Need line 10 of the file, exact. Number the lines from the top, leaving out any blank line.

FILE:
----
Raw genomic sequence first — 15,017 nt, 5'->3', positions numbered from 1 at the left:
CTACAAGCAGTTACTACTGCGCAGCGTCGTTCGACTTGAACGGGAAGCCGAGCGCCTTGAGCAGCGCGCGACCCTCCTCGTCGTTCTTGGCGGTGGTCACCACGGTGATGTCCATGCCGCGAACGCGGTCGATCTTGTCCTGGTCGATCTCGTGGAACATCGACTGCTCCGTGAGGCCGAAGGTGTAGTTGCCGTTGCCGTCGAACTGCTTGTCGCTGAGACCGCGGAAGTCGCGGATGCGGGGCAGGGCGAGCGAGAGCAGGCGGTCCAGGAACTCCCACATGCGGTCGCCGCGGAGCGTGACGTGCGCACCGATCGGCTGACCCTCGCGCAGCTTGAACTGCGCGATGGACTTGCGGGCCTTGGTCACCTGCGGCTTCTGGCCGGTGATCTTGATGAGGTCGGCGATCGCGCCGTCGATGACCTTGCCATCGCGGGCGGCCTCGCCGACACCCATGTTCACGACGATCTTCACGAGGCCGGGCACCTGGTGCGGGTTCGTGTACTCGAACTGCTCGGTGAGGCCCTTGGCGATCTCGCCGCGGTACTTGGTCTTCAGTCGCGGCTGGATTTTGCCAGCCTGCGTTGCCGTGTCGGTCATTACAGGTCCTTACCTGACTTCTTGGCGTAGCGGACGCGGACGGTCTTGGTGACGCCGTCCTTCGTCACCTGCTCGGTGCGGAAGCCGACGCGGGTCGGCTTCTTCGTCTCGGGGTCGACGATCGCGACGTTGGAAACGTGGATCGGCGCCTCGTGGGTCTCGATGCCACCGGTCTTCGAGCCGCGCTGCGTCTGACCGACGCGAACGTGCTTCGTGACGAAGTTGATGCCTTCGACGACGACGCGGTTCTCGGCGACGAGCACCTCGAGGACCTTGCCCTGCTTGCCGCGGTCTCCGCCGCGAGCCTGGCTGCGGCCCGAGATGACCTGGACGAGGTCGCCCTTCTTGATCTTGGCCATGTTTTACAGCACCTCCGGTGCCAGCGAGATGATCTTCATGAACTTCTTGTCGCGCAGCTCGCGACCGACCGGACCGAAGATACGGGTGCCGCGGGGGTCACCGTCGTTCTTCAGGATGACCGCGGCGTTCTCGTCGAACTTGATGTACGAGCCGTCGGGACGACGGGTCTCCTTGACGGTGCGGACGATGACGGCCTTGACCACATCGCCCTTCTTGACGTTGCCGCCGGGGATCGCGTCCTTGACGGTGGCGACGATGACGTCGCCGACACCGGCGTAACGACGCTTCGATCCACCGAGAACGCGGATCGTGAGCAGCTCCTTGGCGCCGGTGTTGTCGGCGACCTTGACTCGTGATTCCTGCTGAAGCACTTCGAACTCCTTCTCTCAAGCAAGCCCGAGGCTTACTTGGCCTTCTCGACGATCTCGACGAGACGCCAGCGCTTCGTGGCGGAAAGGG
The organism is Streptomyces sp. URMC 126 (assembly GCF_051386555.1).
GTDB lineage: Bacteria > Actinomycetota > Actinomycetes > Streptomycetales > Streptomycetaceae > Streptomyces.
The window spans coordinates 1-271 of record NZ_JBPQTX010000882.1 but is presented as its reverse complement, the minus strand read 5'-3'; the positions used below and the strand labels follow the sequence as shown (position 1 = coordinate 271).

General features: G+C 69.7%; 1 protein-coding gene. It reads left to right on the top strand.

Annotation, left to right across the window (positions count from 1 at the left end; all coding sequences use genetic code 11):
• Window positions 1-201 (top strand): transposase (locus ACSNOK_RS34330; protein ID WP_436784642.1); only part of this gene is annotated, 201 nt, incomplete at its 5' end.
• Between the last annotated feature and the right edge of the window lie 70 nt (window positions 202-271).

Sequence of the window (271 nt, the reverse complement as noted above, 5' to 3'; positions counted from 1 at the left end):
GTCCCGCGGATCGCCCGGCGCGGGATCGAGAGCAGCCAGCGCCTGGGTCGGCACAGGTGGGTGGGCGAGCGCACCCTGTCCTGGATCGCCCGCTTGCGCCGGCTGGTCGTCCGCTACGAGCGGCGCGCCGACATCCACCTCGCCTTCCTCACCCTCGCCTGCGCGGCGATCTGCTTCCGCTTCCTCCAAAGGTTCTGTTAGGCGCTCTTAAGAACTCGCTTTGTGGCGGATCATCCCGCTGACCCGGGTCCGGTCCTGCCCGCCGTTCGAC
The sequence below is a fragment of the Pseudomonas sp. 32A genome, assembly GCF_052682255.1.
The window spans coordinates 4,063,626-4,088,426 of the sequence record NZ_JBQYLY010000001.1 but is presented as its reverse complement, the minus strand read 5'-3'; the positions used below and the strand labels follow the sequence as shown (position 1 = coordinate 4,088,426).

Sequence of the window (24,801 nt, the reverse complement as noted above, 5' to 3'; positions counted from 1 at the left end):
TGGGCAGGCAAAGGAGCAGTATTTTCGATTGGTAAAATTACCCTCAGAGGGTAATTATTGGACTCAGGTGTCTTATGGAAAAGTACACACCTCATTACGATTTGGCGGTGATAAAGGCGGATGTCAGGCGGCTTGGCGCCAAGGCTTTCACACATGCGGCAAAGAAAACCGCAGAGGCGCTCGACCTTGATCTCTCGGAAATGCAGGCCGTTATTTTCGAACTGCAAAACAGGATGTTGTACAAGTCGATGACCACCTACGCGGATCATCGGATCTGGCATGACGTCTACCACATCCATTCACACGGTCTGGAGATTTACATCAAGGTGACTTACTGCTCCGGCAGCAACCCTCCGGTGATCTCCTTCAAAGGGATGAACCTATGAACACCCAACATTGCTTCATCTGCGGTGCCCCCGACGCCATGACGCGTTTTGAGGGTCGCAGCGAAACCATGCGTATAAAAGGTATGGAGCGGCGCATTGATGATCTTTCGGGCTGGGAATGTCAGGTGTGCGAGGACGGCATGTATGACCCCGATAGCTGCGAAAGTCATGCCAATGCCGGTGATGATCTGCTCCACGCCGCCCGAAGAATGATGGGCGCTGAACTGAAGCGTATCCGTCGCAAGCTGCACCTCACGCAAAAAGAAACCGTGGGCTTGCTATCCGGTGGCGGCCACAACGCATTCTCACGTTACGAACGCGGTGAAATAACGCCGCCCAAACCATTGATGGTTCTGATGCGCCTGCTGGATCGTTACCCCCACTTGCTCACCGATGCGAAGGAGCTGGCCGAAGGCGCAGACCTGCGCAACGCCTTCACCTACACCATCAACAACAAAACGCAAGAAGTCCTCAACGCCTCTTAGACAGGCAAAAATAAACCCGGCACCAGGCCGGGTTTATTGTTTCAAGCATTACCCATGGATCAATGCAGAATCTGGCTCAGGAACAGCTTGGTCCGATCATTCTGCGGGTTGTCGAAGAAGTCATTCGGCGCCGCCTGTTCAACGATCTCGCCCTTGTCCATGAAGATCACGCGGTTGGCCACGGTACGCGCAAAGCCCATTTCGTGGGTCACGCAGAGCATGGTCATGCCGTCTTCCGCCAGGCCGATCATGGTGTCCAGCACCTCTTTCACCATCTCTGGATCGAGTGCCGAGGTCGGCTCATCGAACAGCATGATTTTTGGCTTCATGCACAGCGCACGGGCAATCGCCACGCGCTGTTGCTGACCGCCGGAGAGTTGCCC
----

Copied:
Sequence of the window (271 nt, the reverse complement as noted above, 5' to 3'; positions counted from 1 at the left end):